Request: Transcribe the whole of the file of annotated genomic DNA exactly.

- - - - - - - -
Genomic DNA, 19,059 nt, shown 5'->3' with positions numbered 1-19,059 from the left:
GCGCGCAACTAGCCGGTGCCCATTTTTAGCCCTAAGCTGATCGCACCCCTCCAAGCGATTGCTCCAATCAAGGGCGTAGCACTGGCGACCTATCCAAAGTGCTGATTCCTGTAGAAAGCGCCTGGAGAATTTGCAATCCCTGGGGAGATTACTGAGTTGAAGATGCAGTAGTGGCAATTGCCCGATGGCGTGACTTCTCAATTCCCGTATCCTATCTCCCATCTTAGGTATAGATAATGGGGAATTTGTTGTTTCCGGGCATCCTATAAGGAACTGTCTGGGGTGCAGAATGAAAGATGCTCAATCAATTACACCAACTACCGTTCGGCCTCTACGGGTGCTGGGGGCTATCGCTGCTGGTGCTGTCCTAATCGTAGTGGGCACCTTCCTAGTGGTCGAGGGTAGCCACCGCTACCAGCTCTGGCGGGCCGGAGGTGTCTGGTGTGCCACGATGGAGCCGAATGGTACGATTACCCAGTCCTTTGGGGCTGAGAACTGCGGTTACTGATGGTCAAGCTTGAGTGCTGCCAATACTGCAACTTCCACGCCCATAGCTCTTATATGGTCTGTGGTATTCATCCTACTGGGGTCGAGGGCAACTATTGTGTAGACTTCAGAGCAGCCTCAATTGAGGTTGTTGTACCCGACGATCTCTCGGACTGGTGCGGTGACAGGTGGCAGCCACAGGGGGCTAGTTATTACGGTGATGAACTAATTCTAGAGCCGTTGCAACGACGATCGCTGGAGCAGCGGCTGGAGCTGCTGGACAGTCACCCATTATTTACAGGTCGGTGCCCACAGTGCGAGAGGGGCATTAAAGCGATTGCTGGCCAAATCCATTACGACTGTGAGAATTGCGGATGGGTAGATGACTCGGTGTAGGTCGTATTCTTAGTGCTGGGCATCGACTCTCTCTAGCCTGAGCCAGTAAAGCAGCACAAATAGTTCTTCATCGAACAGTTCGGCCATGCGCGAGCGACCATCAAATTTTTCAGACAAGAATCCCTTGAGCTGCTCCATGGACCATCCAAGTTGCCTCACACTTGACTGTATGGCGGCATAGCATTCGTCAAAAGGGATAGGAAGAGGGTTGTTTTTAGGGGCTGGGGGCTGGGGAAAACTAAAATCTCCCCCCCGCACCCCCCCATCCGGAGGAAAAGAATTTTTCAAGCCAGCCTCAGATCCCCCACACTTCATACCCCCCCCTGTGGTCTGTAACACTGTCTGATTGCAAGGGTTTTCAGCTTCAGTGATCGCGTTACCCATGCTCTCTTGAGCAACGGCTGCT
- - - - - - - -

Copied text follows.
Genomic DNA, 19,059 nt, shown 5'->3' with positions numbered 1-19,059 from the left:
GCGCGCAACTAGCCGGTGCCCATTTTTAGCCCTAAGCTGATCGCACCCCTCCAAGCGATTGCTCCAATCAAGGGCGTAGCACTGGCGACCTATCCAAAGTGCTGATTCCTGTAGAAAGCGCCTGGAGAATTTGCAATCCCTGGGGAGATTACTGAGTTGAAGATGCAGTAGTGGCAATTGCCCGATGGCGTGACTTCTCAATTCCCGTATCCTATCTCCCATCTTAGGTATAGATAATGGGGAATTTGTTGTTTCCGGGCATCCTATAAGGAACTGTCTGGGGTGCAGAATGAAAGATGCTCAATCAATTACACCAACTACCGTTCGGCCTCTACGGGTGCTGGGGGCTATCGCTGCTGGTGCTGTCCTAATCGTAGTGGGCACCTTCCTAGTGGTCGAGGGTAGCCACCGCTACCAGCTCTGGCGGGCCGGAGGTGTCTGGTGTGCCACGATGGAGCCGAATGGTACGATTACCCAGTCCTTTGGGGCTGAGAACTGCGGTTACTGATGGTCAAGCTTGAGTGCTGCCAATACTGCAACTTCCACGCCCATAGCTCTTATATGGTCTGTGGTATTCATCCTACTGGGGTCGAGGGCAACTATTGTGTAGACTTCAGAGCAGCCTCAATTGAGGTTGTTGTACCCGACGATCTCTCGGACTGGTGCGGTGACAGGTGGCAGCCACAGGGGGCTAGTTATTACGGTGATGAACTAATTCTAGAGCCGTTGCAACGACGATCGCTGGAGCAGCGGCTGGAGCTGCTGGACAGTCACCCATTATTTACAGGTCGGTGCCCACAGTGCGAGAGGGGCATTAAAGCGATTGCTGGCCAAATCCATTACGACTGTGAGAATTGCGGATGGGTAGATGACTCGGTGTAGGTCGTATTCTTAGTGCTGGGCATCGACTCTCTCTAGCCTGAGCCAGTAAAGCAGCACAAATAGTTCTTCATCGAACAGTTCGGCCATGCGCGAGCGACCATCAAATTTTTCAGACAAGAATCCCTTGAGCTGCTCCATGGACCATCCAAGTTGCCTCACACTTGACTGTATGGCGGCATAGCATTCGTCAAAAGGGATAGGAAGAGGGTTGTTTTTAGGGGCTGGGGGCTGGGGAAAACTAAAATCTCCCCCCCGCACCCCCCCATCCGGAGGAAAAGAATTTTTCAAGCCAGCCTCAGATCCCCCACACTTCATACCCCCCCCTGTGGTCTGTAACACTGTCTGATTGCAAGGGTTTTCAGCTTCAGTGATCGCGTTACCCATGCTCTCTTGAGCAACGGCTGCT